In a meeting room at a Washington hotel, an unlikely coalition of evangelical and progressive leaders announced last week that after a few years of hashing out what divides them, they have seen the light.
"We are ready to end the culture wars," religion scholar Robert Jones said. The group, organized by Third Way, a progressive organization that looks for new approaches to economic, security, and cultural issues, laid out a framework to ease the rancor that has characterized their relationships. Key to the plan: finding common goals on issues like gay rights and abortion—from affirming the human dignity of gay people to emphasizing the shared desire to reduce the number of abortions. "None of us want to compromise on our moral standing, and we will continue to disagree," said Florida minister Joel Hunter. The effort, however, provides a path "to heal divisions in this country."
But perhaps most striking was the evangelicals' rejection of what they characterized as the stridency of influential Christian right leaders like James Dobson of Focus on the Family. Their search for a broader agenda and a more civil tone is just one manifestation of the deepening struggle within the wider evangelical community over who speaks, both morally and politically, for the nation's estimated 60 million born-again Christians.
That struggle will play out this week on a much larger stage. More than 2,000 conservative evangelicals are expected in the nation's capital for a two-day "Values Voters Summit" that will feature speeches by all nine Republican presidential candidates. The event is sponsored by the lobbying arm of the Family Research Council, a dominant conservative evangelical organization. The highlight: a straw poll that promises a glimpse into who these restive conservatives can envision themselves supporting in 2008.
The stakes are high. With only a dozen weeks before the first votes are cast, conservative evangelicals, who compose about half of the born-again movement, are increasingly concerned about the GOP nominee. The kind of power they wielded in electing President Bush in 2004, when 78 percent of evangelicals helped give the president his second term, could be but a memory. Many have watched in dismay as former New York Mayor Rudy Giuliani, who supports legalized abortion and opposes a constitutional amendment that would ban gay marriage, continues to lead Republican preference polls. Some evangelicals are openly disdainful of Giuliani, but others are counseling caution.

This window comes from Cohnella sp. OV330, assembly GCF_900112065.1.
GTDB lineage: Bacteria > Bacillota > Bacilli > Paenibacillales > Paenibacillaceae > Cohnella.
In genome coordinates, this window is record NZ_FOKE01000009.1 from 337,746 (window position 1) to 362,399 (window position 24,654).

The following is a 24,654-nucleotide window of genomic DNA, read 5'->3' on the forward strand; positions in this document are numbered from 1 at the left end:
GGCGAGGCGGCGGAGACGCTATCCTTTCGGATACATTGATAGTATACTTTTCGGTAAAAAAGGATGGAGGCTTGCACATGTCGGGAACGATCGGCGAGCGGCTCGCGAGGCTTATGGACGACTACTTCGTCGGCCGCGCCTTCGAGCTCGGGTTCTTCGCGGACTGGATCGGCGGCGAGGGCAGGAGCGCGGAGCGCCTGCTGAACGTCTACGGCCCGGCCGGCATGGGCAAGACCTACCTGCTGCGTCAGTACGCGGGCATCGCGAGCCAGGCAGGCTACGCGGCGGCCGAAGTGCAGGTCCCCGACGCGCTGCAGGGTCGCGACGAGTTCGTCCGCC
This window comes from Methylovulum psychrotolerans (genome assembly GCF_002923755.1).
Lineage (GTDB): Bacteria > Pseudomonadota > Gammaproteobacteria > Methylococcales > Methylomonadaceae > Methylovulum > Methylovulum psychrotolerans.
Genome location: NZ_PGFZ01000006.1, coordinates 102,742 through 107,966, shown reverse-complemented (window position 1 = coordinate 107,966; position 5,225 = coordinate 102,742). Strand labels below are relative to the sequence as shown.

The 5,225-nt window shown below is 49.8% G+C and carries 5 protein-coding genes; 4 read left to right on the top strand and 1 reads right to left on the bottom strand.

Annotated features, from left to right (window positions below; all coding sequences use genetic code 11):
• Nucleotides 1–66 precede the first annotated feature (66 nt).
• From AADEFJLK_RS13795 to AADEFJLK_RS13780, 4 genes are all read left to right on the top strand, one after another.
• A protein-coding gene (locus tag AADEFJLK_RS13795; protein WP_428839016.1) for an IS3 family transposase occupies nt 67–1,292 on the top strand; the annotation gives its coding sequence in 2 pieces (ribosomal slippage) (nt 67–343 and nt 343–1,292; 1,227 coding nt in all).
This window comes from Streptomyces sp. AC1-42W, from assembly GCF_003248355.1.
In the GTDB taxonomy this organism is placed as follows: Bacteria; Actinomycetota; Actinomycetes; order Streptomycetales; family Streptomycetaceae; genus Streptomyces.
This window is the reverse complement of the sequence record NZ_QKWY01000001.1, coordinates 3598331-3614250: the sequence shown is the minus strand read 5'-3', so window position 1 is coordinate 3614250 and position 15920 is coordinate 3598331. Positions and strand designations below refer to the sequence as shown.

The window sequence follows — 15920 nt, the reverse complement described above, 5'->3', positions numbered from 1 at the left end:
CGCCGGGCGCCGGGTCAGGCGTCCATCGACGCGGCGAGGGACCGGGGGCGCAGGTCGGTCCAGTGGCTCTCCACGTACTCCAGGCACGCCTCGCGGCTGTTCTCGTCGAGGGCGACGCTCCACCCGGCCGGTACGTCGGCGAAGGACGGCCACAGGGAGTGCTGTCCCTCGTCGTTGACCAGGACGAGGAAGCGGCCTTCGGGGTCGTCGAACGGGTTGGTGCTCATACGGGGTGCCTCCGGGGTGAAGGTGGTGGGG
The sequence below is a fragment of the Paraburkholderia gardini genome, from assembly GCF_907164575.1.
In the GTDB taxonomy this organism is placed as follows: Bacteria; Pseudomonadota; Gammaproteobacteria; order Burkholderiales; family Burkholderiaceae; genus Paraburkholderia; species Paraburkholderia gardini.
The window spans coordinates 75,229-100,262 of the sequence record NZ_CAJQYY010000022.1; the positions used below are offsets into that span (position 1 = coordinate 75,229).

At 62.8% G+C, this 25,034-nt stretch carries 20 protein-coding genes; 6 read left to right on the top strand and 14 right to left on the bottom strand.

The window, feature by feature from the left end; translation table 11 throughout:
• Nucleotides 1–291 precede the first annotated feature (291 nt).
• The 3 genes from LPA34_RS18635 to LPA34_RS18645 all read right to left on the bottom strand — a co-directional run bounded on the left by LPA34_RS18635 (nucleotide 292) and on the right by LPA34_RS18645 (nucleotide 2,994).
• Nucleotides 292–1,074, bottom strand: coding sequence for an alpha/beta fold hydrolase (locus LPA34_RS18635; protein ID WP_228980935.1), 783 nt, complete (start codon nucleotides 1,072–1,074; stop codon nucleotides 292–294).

"We've got a number of imperfect candidates to pick from," says Gary Bauer, head of American Values, a conservative group. "There is not a clear consensus." Even Bauer, who ran for president in 2000, would acknowledge that his assessment is a titanic understatement.
Unacceptable. Dobson is the most prominent of those to have labeled Giuliani as unacceptable. And he's said the same about Sen. John McCain, who in 2000 called conservative evangelical leaders "agents of intolerance," and Fred Thompson, who believes gay marriage decisions should rest with the states. Dobson recently said that he would support a minor-party Christian conservative if the major parties pick nominees who favor abortion. "This has been really frustrating," says Tom Minnery, senior vice president at Focus on the Family.
So frustrating that Bauer is now publicly disagreeing with how his friend Dobson is handling the situation. Supporting a third-party candidate, Bauer says, would only "guarantee four years of a president who will devote her energies to destroying the conservative movement," referring to Democratic front-runner Hillary Clinton. It is unwise for Dobson to rule out candidates, he says, even if they don't satisfy all of the movement's constituencies. "You can't stop Giuliani with nobody," says Bauer.
Last week, Tony Perkins, president of the Family Research Council, stirred the pot further. "There's no desire to create a third party," he said, "nor is there any action underway. We drew a line on the life issue and it's a line we're not willing to cross." If the Republican nominee supports legal abortion, Perkins said, the party should write off conservative evangelical votes. Says GOP pollster Tony Fabrizio: "It's better to stay in the tent and wield the threat than to try and carry out the threat."
Former Massachusetts Gov. Mitt Romney is being looked at seriously by some conservative evangelicals, despite what Minnery calls the "deep theological divide" between Mormons and conservative Christians. Leaders see Romney's conversion to antiabortion politics as authentic, but, Bauer says, "he has a ways to go to close the loop." Evangelicals also like former Arkansas Gov. Mike Huckabee, an ordained Baptist minister, but he has yet to be embraced. Some say he's too inexperienced on foreign policy, but the hesitation may be more pragmatic. Huckabee has not raised much money and hasn't moved up in national polls. That leads to doubts about electability, Minnery says.